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Publication numberUS4418543 A
Publication typeGrant
Application numberUS 06/212,176
Publication dateDec 6, 1983
Filing dateDec 2, 1980
Priority dateDec 2, 1980
Also published asCA1170843A, CA1170843A1
Publication number06212176, 212176, US 4418543 A, US 4418543A, US-A-4418543, US4418543 A, US4418543A
InventorsJoseph E. Faucher, Richard R. Wright, Francis C. Pane, Jr., David Kwoka, Edmund E. Striebel
Original AssigneeUnited Technologies Corporation
Export CitationBiBTeX, EndNote, RefMan
External Links: USPTO, USPTO Assignment, Espacenet
Fuel nozzle for gas turbine engine
US 4418543 A
A fuel nozzle designed to reduce pollutant emissions and minimize the buildup of coke in the secondary fuel passage of a dual orifice fuel nozzle for the combustor of a gas turbine engine sizes the orifices and passages of the air and fuel so as to increase the pressure in the secondary passage during its inoperative mode and when the primary fuel passage is in the operative mode and having the air and fuel issuing from both the primary and secondary orifices swirl in the same direction.
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We claim:
1. A dual orifice type fuel nozzle having a primary fuel passage normally continuously operative throughout the engine operating envelope and a secondary fuel passage normally operative solely during the high thrust regimes and inoperative during the low thrust regimes of said engine operating envelope, for a combustor of gas turbine engine having a compressor, said fuel nozzle having a generally conically shaped casing with a primary fuel passage centrally disposed therein, secondary fuel passage formed therein concentrically disposed relative to the primary fuel passage, both primary and secondary passages exiting fuel into said combustor through a substantially mutual transverse plane, means for imparting a swirl component to compressor discharge air surrounding the fuel exiting from said primary and secondary passages, means for pressurizing the secondary passage when said primary passage is solely operative with said compressor discharge air whereby said secondary passage maintains a positive pressure for preventing fuel from said primary passage from migrating therein and coking the walls of said secondary passage, first fuel swirl means in said primary passage for imparting a swirl motion to the fuel issuing therefrom, second fuel swirl means in said secondary passage for imparting a swirl motion to the fuel issuing therefrom, said first fuel swirl means, said second fuel swirl means and said means for swirling the air imparting swirling motion in a common direction.
2. A dual orifice type fuel nozzle as in claim 1 wherein said means for pressurizing said secondary passage is solely external of said secondary passage so that compressor air does not flow through said secondary passage.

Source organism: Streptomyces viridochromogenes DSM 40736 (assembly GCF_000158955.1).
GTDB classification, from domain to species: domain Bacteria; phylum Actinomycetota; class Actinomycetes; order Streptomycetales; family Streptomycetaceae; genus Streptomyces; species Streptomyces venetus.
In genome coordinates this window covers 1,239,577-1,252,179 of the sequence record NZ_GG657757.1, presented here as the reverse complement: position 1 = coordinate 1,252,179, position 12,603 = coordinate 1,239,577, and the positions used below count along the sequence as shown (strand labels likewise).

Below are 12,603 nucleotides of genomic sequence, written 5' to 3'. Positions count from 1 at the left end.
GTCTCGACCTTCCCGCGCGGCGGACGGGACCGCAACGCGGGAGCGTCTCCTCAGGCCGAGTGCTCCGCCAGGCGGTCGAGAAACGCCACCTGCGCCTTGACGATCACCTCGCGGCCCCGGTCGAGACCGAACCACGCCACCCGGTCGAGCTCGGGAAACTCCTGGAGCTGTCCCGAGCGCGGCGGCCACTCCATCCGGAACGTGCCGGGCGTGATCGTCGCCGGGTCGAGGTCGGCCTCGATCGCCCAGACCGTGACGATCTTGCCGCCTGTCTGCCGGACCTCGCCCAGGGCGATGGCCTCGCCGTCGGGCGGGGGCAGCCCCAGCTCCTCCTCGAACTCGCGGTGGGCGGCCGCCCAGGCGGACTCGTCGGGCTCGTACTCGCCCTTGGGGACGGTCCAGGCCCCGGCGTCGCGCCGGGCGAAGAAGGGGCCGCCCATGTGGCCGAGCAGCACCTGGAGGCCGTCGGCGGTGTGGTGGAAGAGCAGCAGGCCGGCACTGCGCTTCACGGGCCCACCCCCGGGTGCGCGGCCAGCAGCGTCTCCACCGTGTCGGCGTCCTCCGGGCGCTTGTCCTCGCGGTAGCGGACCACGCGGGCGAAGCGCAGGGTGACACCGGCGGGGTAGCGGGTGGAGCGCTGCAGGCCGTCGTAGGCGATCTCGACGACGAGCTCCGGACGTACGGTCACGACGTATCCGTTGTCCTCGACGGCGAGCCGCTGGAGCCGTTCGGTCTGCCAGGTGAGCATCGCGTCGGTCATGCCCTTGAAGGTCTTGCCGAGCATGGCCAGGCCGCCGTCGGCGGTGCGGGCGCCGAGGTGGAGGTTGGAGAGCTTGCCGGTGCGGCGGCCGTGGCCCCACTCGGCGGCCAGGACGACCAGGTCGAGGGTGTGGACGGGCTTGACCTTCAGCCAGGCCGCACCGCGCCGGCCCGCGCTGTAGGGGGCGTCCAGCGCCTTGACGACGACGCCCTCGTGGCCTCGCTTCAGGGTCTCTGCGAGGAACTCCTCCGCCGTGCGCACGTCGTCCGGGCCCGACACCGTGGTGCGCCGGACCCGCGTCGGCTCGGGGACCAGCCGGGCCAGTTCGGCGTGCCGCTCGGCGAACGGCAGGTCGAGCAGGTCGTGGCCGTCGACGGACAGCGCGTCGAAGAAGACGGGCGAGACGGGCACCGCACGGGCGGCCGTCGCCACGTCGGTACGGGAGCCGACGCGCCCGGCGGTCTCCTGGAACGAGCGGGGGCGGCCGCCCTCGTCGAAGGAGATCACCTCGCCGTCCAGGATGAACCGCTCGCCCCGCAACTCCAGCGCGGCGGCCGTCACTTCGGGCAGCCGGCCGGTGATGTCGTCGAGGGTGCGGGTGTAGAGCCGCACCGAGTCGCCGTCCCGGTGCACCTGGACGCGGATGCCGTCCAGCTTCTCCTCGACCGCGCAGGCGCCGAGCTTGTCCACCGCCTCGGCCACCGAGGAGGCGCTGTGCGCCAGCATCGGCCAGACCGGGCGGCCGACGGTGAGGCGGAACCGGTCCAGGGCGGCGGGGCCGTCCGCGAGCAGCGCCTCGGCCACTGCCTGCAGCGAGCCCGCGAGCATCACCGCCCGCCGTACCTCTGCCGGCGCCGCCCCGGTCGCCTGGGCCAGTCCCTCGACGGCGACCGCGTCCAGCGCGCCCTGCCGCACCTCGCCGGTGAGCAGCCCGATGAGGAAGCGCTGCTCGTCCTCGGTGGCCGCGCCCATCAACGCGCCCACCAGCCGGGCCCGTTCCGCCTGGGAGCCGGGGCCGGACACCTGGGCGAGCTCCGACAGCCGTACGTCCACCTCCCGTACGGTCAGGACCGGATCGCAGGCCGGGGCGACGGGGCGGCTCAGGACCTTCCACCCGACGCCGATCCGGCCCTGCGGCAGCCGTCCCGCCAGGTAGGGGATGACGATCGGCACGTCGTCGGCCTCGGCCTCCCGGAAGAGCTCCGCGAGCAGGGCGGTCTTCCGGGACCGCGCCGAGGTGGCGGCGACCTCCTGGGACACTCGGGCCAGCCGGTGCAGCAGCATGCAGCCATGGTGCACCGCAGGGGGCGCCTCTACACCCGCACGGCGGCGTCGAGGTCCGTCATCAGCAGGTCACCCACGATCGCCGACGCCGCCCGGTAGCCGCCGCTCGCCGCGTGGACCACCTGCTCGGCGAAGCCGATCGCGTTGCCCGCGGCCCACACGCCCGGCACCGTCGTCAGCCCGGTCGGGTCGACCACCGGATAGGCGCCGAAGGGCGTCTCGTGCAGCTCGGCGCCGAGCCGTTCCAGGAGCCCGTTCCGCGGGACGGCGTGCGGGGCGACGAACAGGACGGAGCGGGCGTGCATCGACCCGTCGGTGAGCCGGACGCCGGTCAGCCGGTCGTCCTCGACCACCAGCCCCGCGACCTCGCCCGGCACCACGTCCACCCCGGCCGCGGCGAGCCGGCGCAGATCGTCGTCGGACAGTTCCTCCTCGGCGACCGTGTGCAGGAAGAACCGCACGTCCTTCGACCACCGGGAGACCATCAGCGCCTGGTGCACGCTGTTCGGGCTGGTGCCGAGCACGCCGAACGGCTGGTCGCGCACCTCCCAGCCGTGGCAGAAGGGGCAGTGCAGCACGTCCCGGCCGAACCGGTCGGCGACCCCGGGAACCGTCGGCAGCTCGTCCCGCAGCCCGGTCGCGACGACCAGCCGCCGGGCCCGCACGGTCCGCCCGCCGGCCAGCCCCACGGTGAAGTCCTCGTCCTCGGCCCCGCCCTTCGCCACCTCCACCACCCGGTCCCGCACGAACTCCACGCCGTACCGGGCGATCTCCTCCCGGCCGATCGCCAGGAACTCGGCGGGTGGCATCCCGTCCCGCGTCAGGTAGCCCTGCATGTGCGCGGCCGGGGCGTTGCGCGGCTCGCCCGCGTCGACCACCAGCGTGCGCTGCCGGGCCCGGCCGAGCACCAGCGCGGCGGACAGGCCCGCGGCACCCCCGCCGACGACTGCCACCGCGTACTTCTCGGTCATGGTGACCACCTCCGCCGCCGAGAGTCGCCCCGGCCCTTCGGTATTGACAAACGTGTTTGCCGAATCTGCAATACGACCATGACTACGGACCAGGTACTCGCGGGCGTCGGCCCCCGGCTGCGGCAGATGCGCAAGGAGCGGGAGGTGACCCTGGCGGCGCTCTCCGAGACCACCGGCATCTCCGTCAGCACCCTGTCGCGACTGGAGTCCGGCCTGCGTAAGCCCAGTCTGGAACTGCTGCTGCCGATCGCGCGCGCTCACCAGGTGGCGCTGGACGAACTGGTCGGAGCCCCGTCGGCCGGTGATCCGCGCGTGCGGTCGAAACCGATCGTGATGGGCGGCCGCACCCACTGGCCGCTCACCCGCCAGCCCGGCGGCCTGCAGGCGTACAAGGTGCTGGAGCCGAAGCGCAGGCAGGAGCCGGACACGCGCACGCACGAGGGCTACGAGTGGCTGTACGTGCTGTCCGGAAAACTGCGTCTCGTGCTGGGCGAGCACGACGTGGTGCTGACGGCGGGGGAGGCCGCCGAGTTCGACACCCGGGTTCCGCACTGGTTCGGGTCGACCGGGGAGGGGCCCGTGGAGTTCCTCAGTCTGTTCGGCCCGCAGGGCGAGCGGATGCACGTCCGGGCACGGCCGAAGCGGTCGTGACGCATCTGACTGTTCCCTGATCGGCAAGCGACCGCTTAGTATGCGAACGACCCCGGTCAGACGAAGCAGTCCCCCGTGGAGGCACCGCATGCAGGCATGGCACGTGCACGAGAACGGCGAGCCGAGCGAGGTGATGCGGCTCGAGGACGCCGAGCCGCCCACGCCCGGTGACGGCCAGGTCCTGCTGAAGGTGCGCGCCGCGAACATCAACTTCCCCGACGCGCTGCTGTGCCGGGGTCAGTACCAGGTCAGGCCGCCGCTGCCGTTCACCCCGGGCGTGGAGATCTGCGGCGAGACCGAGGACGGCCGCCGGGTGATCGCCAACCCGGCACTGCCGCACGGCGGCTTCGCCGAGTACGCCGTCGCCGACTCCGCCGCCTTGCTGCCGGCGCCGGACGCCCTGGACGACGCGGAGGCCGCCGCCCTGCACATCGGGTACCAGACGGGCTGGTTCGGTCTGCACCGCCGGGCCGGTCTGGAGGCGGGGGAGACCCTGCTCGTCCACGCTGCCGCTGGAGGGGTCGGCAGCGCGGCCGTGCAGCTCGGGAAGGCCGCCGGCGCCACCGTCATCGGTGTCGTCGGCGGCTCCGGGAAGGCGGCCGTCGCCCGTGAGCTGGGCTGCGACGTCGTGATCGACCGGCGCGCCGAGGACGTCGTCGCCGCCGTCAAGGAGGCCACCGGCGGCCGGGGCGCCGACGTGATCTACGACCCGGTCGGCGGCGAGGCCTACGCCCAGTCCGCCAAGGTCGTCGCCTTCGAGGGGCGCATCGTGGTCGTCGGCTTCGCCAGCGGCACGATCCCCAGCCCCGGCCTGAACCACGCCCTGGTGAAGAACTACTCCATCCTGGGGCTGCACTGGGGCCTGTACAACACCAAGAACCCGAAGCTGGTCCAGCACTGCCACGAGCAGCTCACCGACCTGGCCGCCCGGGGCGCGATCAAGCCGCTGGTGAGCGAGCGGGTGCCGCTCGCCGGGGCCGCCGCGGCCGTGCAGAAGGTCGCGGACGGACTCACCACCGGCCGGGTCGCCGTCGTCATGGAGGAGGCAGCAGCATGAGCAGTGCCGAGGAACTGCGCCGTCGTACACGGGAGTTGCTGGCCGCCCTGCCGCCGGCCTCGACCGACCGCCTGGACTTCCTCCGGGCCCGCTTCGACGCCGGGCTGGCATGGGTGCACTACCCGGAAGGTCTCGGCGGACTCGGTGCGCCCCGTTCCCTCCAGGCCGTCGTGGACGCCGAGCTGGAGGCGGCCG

This invention relates to fuel nozzles for turbine type of power plants and particularly to dual orifice nozzles and means for improving the quality of emissions.


In view of the ecological concern and the governmental requirements for the reduction of pollutants admitted into the atmosphere, there has been a concerted effort to improve the quality of the exhaust discharging from aircraft engines.

One of the major areas that is currently being explored is the engines combustor and its attendent fuel nozzle.

The purpose of this invention is to reduce the emissions from the gas turbine engines powering aircraft. In particular, we have found that by certain modifications already existing fuel nozzles, it is possible to significantly reduce the pollutant emissions. To this end the swirl is selected so that both air and/or fuel when issuing to the combustion zone is in the same direction.


It is an object of this invention to provide for a fuel nozzle of the type having primary and secondary fuel feed orifices for a combustor of a gas turbine engine means for imparting swirl to the fuel and air in the same direction.

A feature of this invention is to judiciously select the value of the area ratio of air inlet and fuel/air outlet to produce a positive pressure inside the nozzle relative to the pressure in the burning zone in the combustor in combination with co-rotational fuel and air.

A feature of this invention is to provide for a gas turbine engine, co-rotational fuel and air egression into the combustion zone of the combustor for reducing hydrocarbons, NOx, and carbon monoxide emissions.

Other features and advantages will be apparent from the specification and claims and from the accompanying drawings which illustrate an embodiment of the invention.


The sole FIGURE is an enlarged view partly in section and partly in elevation illustrating the details of this invention.


The fuel nozzle generally illustrated by reference numeral 10 is of the type that is utilized on the JT-8D and JT-9D engines manufactured by Pratt & Whitney Aircraft Group of United Technologies Corporation, the assignee of this patent application and are incorporated herein by reference.

Suffice it to say that the nozzle comprises a primary fuel feed orifice 12 formed in the generally conically shaped primary nozzle 14 and a second fuel feed orifice 16 communicating with the annular passageway 18 defined between the spaced conical nozzle element 20 and the primary nozzle 14. Swirl ring 22 and swirl plug 24 serve to impart a tangential velocity to the fuel before issuing into the combustion zone and produce the flow pattern illustrated.